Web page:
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Winter Walks- Tynemouth

Andrew Clarey Out and about

There are few major cities in the UK, where the coast is as accessible as Newcastle with Tynemouth being only a few metro stops from the city centre. Not only is it easily reachable, but it is beautiful and full of character with stunning beaches, a castle, eclectic high street full of fabulous cafes and restaurants and a working quayside with great places to grab some of the North East’s best fish and chips. It is also very walkable.

Start the walk at the beautiful Victorian railway station (which is home to a wonderful weekend market) Head down the high street, perhaps stopping for a coffee at one of the many great coffee shops towards the castle, which is impossible to miss as it sits at the head of the High Street. The castle was built in the 12th century, to protect the monks who lived in the priory within its walls from invaders.

Turn left and walk along the promenade. You can see Souter lighthouse near Blyth, 6 miles away on a clear day and you get a fantastic view of the castle and abbey on top of the dramatic cliffs. Return via the beach, which is one of the best in North East England as well as being one of the best surfing spots in the UK.

Follow the route past the castle down towards Fish Quay. Here you get some stunning view across the Tyne Estuary across to South Shields and its iconic red lighthouse. You can’t miss the enormous memorial to Lord Collingwood, Nelson's second-in-command at Trafalgar, who completed the victory after Nelson was killed on your right.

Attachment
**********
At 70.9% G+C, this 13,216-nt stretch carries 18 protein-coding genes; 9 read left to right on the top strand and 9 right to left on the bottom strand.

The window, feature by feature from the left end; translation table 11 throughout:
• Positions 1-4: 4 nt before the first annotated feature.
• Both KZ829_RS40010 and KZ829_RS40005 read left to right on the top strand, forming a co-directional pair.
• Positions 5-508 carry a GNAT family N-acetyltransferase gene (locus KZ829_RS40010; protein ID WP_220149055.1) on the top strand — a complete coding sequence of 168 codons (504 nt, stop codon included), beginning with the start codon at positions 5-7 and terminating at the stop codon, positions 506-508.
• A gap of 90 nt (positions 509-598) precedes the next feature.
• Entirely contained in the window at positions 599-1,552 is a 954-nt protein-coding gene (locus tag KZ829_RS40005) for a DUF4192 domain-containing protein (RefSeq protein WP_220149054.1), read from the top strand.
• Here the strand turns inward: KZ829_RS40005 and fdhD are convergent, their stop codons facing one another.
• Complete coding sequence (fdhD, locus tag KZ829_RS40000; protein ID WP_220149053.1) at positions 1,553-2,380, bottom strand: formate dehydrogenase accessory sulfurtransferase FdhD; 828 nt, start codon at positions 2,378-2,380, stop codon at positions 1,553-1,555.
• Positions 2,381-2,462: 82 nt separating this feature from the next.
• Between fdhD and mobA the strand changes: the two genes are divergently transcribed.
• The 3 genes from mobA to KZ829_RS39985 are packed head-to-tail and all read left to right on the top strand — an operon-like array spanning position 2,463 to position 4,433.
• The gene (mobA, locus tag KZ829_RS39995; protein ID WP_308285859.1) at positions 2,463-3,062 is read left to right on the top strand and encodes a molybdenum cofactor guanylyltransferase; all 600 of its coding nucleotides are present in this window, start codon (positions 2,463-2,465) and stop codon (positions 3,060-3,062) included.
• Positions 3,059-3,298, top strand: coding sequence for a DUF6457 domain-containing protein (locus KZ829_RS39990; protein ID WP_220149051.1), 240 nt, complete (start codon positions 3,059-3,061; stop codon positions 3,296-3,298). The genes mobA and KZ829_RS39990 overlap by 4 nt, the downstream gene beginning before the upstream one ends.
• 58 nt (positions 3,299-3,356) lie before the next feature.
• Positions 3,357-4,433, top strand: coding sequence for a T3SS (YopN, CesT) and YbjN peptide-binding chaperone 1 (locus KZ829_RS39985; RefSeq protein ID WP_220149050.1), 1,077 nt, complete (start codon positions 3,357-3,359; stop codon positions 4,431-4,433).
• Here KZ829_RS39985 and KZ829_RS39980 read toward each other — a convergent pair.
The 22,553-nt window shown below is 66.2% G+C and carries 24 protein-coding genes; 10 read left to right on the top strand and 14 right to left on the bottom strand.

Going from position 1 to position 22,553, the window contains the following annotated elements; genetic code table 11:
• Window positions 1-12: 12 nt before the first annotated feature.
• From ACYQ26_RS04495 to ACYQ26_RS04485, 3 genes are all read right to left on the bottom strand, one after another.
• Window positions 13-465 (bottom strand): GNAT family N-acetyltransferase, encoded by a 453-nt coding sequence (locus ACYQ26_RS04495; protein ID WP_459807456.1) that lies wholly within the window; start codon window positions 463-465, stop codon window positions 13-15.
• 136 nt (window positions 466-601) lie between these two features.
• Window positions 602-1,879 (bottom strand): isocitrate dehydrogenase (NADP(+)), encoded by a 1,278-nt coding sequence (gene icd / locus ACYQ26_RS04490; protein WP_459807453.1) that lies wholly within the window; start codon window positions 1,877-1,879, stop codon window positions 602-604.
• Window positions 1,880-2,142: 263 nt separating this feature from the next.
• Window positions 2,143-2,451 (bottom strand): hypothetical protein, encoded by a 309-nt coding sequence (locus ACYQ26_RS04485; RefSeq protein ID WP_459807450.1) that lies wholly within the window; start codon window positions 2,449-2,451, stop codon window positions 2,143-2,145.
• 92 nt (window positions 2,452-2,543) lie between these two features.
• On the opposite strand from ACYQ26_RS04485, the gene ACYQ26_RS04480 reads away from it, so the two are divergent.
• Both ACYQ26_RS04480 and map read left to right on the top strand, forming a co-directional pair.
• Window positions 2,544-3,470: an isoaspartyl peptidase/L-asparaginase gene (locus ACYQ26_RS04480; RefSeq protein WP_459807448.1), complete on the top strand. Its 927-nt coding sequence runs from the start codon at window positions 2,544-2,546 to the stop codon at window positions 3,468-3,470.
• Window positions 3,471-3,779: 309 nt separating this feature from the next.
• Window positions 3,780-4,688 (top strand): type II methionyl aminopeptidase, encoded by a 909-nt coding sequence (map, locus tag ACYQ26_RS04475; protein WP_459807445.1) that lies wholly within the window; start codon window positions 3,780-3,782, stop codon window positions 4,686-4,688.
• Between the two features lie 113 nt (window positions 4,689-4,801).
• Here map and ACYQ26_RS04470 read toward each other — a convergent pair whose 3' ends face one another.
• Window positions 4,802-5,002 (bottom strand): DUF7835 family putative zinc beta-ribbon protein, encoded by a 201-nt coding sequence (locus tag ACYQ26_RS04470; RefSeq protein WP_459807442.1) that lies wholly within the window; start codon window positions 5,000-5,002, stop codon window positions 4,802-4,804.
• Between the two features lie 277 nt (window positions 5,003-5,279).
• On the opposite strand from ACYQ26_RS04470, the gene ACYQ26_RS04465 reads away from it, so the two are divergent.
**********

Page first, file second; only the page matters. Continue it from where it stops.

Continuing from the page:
Fish Quay really is something special. It is still a working Fish Quay, highlighted by the abundance of shipping boats and was once renowned for being a bit, let us say….‘edgy’. It has undergone a major regeneration project in the last few years, preserving its historic architecture and adding some modern additions.

There are some good local restaurants along the quayside and it’s a great place to grab some fish and Chips whilst enjoying the views. The big white tower and massive fortifications you can see are the remains of a gun battery known as Clifford’s Fort built in 1672 to protect Newcastle from Invasion during the Great Dutch war. Return to Tynemouth via Thames Bank and following Tynemouth Road which returns you to the railways station.

The walk is about 4 miles and can be reached by metro, terminating at Tynemouth Station.

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